Scientists working in the rugged Kabobo Massif in Congo have identified a new species of ginger, bringing the number of unique species in the area to eight, with five more being currently under study. This highlights the importance of preserving the site, which is one of the most diverse in Africa.

African landscapes have numerous biodiversity hotspots. Though they are not as famous as their counterparts in South America for instance, conservation is just as important. Who knows what valuable plants and medicines await discovery? Depicted here, the Rwenzori Mountains (not a part of this study).

Fifty shades of ginger

You might have thought ginger is a single plant, but there are actually fifty species of ginger spread throughout Africa and Madagascar. Both people and wildlife eat the fruits of many such plans, and the roots are also consumed, though to a lesser extent.

This particular plant has been called Aframomum ngamikkense, after one of the peaks in the Kabobo Massif. Its habitat is confined to 1,500 – 2,500 meters, occurring only in some isolated patches. However, in these patches, it’s very abundant. The plant was discovered during an expedition conducted by researchers from Trento Science Museum and the Wildlife Conservation Society (WCS), with subsequent genetic analysis revealing that it’s a new species. Several frog species and a pangolin are being currently analyzed to confirm whether they too are previously undiscovered species. While scientists are aware of the special biodiversity in the area, it was surprising even to them to see just how rich their findings were. Andrew Plumptre, WCS Senior Scientist, commented:

“While mountains are known to encourage speciation, it is uncommon to find so many unique species at one site, particularly when we have only made biodiversity surveys over a period of about four months.”

Scientists from WCS have discovered a new species of wild ginger, spicing up a wave of recent wildlife discoveries in the Kabobo Massif. Image credits: A.J. Plumptre/WCS.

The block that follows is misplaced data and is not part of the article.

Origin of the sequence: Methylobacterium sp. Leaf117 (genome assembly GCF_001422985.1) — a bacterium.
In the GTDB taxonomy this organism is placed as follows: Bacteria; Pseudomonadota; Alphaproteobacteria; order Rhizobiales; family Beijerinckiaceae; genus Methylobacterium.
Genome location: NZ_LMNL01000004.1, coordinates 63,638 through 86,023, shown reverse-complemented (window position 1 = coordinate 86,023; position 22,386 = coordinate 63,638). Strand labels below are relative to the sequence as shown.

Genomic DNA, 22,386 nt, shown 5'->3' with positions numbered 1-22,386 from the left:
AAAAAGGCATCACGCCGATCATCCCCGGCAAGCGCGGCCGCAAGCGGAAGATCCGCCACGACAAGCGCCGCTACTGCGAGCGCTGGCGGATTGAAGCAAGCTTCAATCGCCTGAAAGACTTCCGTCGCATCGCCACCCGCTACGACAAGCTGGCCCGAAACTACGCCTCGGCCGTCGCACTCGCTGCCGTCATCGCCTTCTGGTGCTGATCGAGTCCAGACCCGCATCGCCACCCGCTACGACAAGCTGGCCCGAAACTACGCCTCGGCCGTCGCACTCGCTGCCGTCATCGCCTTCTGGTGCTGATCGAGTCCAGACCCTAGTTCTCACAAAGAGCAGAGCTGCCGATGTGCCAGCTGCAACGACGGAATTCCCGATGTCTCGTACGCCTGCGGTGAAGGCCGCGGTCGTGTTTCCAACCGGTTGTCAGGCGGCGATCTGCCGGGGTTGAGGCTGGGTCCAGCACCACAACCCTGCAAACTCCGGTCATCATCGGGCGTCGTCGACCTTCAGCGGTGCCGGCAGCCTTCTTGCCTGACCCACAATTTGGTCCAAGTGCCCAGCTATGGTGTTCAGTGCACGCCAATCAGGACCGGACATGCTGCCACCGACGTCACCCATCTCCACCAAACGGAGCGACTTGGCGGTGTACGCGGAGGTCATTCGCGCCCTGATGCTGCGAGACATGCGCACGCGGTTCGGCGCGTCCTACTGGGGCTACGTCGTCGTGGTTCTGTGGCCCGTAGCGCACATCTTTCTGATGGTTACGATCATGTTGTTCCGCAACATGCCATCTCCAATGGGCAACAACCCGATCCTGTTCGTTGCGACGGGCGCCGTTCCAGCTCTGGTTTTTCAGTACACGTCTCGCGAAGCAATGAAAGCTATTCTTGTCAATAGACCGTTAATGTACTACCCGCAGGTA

They hope that this boon of biodiversity will help conservation efforts in the massif. So far, a total of 558 terrestrial vertebrates and 1,410 plant species have been documented in the area since the 1950s, but civil war and an overall lack of security prevented virtually any conservation effort. The Kabobo Natural Reserve had its boundaries formally approved in December 2016 by the Provincial Governor of Tanganyika Province and while this is a laudable first step, it is still only a first step. Now, a conservation plan has been devised for the Kobobo Massif, combined with the nearby Ngandja Reserves and Luama Katanga Reserve, which together cover 2,683 square miles (6,951 square kilometers). Deo Kujirakwinja, WCS Project manager in Kabobo, believes both internal and external efforts are vital to the sustainable management of the reserve, and identifying new species can go a long way to that objective — drawing international attention to the importance of the area and harboring a sense of pride in nearby communities.

Journal Reference: A new species of Aframomum (Zingiberaceae) from D.R. Congo.

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